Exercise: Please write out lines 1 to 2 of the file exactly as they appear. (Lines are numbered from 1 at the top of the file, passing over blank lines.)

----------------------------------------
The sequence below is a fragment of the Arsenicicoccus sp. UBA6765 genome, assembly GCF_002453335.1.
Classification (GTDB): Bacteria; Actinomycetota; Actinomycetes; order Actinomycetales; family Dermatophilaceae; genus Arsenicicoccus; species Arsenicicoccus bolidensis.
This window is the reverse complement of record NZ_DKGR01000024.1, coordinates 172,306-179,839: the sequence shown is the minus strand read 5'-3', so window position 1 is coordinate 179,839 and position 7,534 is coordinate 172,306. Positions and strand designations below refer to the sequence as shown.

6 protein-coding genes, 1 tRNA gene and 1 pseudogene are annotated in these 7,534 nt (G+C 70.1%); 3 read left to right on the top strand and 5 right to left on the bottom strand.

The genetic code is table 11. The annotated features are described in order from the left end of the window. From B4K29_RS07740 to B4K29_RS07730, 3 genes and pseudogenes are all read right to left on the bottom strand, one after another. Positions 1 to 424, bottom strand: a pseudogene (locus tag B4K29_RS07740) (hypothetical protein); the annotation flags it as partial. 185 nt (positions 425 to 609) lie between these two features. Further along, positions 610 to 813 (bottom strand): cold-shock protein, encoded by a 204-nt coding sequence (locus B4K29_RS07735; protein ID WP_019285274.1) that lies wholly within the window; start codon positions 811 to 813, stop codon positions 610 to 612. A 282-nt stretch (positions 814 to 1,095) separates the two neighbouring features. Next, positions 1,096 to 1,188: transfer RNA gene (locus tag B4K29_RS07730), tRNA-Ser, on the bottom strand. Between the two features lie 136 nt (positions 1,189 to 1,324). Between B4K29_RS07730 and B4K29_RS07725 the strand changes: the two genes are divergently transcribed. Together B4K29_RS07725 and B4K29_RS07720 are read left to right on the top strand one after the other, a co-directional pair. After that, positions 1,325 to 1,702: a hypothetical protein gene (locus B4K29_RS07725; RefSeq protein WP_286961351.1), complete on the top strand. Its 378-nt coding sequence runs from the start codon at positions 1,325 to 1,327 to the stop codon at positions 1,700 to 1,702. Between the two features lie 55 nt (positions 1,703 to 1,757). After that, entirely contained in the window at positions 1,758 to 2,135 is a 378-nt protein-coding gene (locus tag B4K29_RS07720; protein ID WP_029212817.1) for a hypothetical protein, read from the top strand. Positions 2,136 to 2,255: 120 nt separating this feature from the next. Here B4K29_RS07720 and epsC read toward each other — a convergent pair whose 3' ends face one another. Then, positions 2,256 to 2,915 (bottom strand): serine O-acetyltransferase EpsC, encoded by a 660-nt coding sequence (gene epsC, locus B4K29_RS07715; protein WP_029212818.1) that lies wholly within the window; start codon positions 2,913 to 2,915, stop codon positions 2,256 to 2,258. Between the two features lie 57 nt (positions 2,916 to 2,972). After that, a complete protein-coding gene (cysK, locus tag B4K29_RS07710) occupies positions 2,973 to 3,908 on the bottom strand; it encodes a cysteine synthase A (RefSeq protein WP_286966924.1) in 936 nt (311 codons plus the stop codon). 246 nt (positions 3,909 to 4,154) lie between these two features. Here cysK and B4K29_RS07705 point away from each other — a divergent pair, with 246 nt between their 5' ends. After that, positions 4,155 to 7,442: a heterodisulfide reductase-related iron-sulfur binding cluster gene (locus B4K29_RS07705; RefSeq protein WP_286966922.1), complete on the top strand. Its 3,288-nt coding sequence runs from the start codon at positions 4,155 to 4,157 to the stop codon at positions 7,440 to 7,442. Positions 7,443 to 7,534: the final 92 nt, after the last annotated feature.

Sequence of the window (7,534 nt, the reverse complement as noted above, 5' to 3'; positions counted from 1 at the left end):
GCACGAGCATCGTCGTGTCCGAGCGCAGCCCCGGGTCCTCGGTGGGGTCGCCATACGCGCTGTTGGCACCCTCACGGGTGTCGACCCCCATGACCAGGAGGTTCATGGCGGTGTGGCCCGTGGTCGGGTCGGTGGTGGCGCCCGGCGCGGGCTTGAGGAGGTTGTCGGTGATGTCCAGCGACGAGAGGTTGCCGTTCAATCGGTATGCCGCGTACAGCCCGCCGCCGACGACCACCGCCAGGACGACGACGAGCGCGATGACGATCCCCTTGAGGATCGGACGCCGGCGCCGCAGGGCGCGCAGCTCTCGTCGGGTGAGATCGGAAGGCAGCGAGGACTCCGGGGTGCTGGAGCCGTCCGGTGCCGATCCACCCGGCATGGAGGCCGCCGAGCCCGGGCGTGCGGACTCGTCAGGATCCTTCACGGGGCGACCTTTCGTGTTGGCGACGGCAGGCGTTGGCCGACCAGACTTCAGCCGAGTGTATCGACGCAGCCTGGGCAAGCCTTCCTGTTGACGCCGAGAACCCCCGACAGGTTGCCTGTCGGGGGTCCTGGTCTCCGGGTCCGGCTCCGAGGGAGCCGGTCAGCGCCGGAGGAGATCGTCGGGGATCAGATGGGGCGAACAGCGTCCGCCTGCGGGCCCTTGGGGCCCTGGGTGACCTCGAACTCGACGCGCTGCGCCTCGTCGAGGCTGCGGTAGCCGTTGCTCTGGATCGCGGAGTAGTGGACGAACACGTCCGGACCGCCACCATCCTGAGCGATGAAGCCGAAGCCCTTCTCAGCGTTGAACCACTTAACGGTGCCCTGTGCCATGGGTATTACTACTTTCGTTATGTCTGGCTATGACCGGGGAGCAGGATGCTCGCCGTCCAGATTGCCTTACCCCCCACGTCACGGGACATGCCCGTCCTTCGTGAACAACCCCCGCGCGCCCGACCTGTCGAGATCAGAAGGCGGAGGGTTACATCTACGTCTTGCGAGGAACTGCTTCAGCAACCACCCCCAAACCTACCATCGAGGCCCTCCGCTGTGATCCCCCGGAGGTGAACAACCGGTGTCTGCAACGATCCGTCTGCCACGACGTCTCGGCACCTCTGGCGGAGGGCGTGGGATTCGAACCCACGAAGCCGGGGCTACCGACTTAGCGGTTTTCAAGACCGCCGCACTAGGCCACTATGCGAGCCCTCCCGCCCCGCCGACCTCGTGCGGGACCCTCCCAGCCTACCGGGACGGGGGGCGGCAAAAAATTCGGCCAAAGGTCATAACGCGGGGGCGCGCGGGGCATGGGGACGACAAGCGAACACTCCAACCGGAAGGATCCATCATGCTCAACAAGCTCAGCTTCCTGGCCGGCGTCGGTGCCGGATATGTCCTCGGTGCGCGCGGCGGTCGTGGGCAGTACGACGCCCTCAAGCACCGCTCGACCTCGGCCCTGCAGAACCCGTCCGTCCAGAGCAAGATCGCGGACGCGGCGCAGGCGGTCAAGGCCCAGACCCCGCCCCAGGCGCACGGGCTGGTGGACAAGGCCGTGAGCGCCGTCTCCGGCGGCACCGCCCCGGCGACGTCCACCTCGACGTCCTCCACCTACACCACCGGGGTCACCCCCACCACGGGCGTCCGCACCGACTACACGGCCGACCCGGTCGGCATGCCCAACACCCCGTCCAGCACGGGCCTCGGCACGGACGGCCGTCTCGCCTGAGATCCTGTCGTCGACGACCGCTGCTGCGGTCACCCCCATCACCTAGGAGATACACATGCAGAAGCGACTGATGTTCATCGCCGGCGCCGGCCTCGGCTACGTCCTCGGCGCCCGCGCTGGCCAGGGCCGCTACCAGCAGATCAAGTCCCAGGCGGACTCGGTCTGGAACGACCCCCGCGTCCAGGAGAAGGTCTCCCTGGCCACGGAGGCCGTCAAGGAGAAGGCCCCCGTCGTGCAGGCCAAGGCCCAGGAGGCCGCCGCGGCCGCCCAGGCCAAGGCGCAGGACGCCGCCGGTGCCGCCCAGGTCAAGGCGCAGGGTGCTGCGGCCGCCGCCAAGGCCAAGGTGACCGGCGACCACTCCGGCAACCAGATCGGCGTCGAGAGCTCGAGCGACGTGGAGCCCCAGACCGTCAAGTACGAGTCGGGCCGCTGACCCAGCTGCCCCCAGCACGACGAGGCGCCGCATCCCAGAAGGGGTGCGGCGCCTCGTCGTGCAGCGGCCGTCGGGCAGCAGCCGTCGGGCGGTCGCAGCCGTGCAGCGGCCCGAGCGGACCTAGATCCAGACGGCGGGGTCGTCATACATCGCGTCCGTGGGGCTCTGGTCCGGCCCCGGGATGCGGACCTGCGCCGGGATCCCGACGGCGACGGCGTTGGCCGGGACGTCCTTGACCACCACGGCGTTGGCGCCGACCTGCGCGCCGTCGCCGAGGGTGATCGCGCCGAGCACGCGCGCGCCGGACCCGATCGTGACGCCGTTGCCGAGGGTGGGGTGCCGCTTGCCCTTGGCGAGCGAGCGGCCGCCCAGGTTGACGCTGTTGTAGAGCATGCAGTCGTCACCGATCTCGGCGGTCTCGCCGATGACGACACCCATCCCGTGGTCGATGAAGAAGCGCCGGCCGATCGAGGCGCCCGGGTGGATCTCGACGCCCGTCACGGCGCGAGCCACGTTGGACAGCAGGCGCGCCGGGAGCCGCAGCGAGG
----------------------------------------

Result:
The sequence below is a fragment of the Arsenicicoccus sp. UBA6765 genome, assembly GCF_002453335.1.
Classification (GTDB): Bacteria; Actinomycetota; Actinomycetes; order Actinomycetales; family Dermatophilaceae; genus Arsenicicoccus; species Arsenicicoccus bolidensis.